1984 to 1988

After a disappointing World Cup campaign on home soil, Spain were desperate to regain their credibility on the world footballing stage. Former Real Madrid coach Miguel Muñoz, who had temporarily coached Spain in 1969, returned to the national side. Spain topped Euro 84 qualifying Group 7, which consisted of the Netherlands, Republic of Ireland, Iceland, and Malta. Spain passed the qualifying stage unexpectedly, as they had to defeat Malta by at least 11 goals to surpass the Netherlands for the top spot in the group. After going into the half leading Malta 3-1, Spain scored 9 goals in the second half to win by 12-1 and conquer the group. In the final tournament, Spain were dubbed as outsiders by bookmakers despite many talented players and a strong football league. Spain were drawn into group B with West Germany, Portugal, and Romania. In their first game, they drew 1-1 with underdogs Romania. Three days later they drew 1-1 again with Portugal. Spain topped the group with an impressive 1-0 victory over West Germany to avenge their defeat two years earlier. The semifinals saw Spain paired with darkhorses Denmark. With the game ending 1-1 after extra time, Spain defeated Denmark 5-4 on penalties after Preben Elkjær shot over the bar. Going beyond anyone's expectations Spain reached the final to face the hosts and tournament favorites France. Led by captain Michel Platini, France were tipped as heavy favorites and defeated Spain 2-0 after a goalless first half.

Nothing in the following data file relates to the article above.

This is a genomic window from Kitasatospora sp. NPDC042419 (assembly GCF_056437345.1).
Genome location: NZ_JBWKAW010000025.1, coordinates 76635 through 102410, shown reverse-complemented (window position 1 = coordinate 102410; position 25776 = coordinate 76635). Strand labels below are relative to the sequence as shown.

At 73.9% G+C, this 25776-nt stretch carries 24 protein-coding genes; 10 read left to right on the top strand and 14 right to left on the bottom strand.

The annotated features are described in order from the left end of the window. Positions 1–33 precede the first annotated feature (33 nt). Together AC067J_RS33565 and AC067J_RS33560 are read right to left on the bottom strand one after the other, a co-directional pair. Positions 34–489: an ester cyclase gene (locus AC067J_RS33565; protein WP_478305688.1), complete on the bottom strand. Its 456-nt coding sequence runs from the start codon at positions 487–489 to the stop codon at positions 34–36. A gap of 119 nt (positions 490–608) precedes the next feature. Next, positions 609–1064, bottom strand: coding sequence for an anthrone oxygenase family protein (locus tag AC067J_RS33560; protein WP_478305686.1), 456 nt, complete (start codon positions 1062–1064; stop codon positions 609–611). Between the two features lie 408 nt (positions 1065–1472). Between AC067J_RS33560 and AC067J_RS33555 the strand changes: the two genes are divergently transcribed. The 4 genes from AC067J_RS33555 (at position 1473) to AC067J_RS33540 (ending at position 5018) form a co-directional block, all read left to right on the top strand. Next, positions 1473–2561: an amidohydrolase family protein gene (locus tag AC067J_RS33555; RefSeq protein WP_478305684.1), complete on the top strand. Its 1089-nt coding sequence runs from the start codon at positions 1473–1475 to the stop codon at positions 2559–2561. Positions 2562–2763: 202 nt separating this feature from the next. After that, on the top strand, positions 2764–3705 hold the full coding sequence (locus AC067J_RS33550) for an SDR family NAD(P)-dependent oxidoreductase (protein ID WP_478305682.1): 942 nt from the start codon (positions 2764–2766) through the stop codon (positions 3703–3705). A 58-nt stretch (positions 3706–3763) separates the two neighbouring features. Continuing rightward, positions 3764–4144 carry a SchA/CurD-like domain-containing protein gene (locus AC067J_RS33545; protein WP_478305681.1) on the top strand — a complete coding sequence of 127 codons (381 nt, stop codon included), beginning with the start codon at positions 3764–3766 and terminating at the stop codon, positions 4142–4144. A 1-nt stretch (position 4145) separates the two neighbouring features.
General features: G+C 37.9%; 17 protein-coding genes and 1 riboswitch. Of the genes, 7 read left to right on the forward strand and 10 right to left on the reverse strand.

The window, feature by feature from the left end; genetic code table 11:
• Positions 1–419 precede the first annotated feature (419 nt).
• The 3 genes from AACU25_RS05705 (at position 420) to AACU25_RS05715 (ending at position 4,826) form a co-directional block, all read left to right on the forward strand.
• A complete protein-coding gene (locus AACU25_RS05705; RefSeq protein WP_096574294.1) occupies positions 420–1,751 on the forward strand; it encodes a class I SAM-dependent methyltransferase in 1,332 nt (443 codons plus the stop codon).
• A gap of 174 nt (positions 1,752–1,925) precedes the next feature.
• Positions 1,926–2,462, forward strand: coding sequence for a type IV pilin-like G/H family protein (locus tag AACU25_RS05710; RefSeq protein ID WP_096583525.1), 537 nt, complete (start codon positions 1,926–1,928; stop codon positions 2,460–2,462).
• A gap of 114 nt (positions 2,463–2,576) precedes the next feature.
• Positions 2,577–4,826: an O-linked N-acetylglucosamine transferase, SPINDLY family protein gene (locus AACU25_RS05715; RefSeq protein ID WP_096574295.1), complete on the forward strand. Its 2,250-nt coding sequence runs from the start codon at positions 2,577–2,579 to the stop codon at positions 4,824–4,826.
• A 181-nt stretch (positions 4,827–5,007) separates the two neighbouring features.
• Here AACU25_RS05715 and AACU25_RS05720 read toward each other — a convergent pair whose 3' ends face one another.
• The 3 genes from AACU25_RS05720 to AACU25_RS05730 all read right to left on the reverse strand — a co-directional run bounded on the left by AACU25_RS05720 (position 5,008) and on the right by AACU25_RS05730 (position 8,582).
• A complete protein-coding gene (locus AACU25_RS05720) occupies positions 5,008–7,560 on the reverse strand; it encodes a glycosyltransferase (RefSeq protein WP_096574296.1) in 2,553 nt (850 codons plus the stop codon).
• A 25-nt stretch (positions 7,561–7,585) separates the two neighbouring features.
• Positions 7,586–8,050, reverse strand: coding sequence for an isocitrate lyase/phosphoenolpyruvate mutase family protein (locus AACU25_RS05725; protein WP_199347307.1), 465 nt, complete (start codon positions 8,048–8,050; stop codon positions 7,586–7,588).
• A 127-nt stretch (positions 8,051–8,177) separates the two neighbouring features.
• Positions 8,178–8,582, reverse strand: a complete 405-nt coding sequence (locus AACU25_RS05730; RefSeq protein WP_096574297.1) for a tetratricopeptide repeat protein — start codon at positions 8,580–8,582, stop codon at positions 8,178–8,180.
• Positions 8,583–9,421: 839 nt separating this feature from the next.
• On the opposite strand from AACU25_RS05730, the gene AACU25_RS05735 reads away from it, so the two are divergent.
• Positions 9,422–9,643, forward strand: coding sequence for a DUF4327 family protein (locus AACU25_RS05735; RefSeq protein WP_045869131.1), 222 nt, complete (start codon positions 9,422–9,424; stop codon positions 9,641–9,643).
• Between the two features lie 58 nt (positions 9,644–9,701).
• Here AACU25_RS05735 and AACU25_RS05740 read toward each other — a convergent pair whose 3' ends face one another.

To build on their impressive Euro 84 performance, Muñoz helped Spain qualify for the 1986 World Cup in Mexico. Spain progressed in qualifying having topped Group 7 with Scotland, Wales, and Iceland. Muñoz took Spain to Mexico with a mixed squad of new and veteran players. Spain's group in the final tournament consisted of Brazil, Northern Ireland, and Algeria. Spain began the tournament nervously losing to Brazil 1-0. However, they progressed after beating Northern Ireland by 2-1 and Algeria by 3-0. Round 2 paired Spain with Denmark which had swept its group with three victories. In what was one of the strangest World Cup games, Spain defeated Denmark 5-1 with Emilio Butragueño scoring four goals. Spain progressed to the quarterfinals to face a Belgian side fresh off an impressive 4-3 victory over the USSR. The game finished 1-1 after 90 minutes and — with neither side scoring in extra time — proceeded to penalty kicks. Spain's 1986 campaign ended with Belgium winning 5-4 on penalties. Despite their quarterfinal exit, the squad of 1986 was Spain's highest-scoring national team until 2008.

Muñoz was retained as coach for Euro 88. As in the several previous tournaments Spain qualified impressively in a group with Austria, Romania, and Albania. Spain were drawn into group A with West Germany, Italy, and Denmark. They began their tournament with a 3-2 victory over Denmark. However, their luck ended when they were knocked-out in the group stage after losing 1-0 and 2-0 to Italy and West Germany, respectively.

1990 to 1992

The 90s began with Spain looking to perform well and compensate for poor performances at Euro 88 at the 1990 World Cup in Italy. For 1990, Spain's new coach Luis Suárez selected many new players including Manuel Jiménez, Genar Andrinúa, and Martín Vázquez. Spain qualified from a group consisting of Republic of Ireland, Hungary, Northern Ireland, and Malta. Before the tournament Spain looked impressive by going almost undefeated in their friendly and qualifier games. In the final tournament Spain was in group E with Belgium, Uruguay, and Korea Republic. Spain began with a less than impressive 0-0 draw with Uruguay. They later defeated Korea 3-1 and avenged Belgium 2-1 after 1986. Spain's impressive first round performance was tarnished by a 2-1 defeat to Yugoslavia in the second round. As a result Spain exited earlier than expected having disappointed their fans for not improving on their 1986 campaign.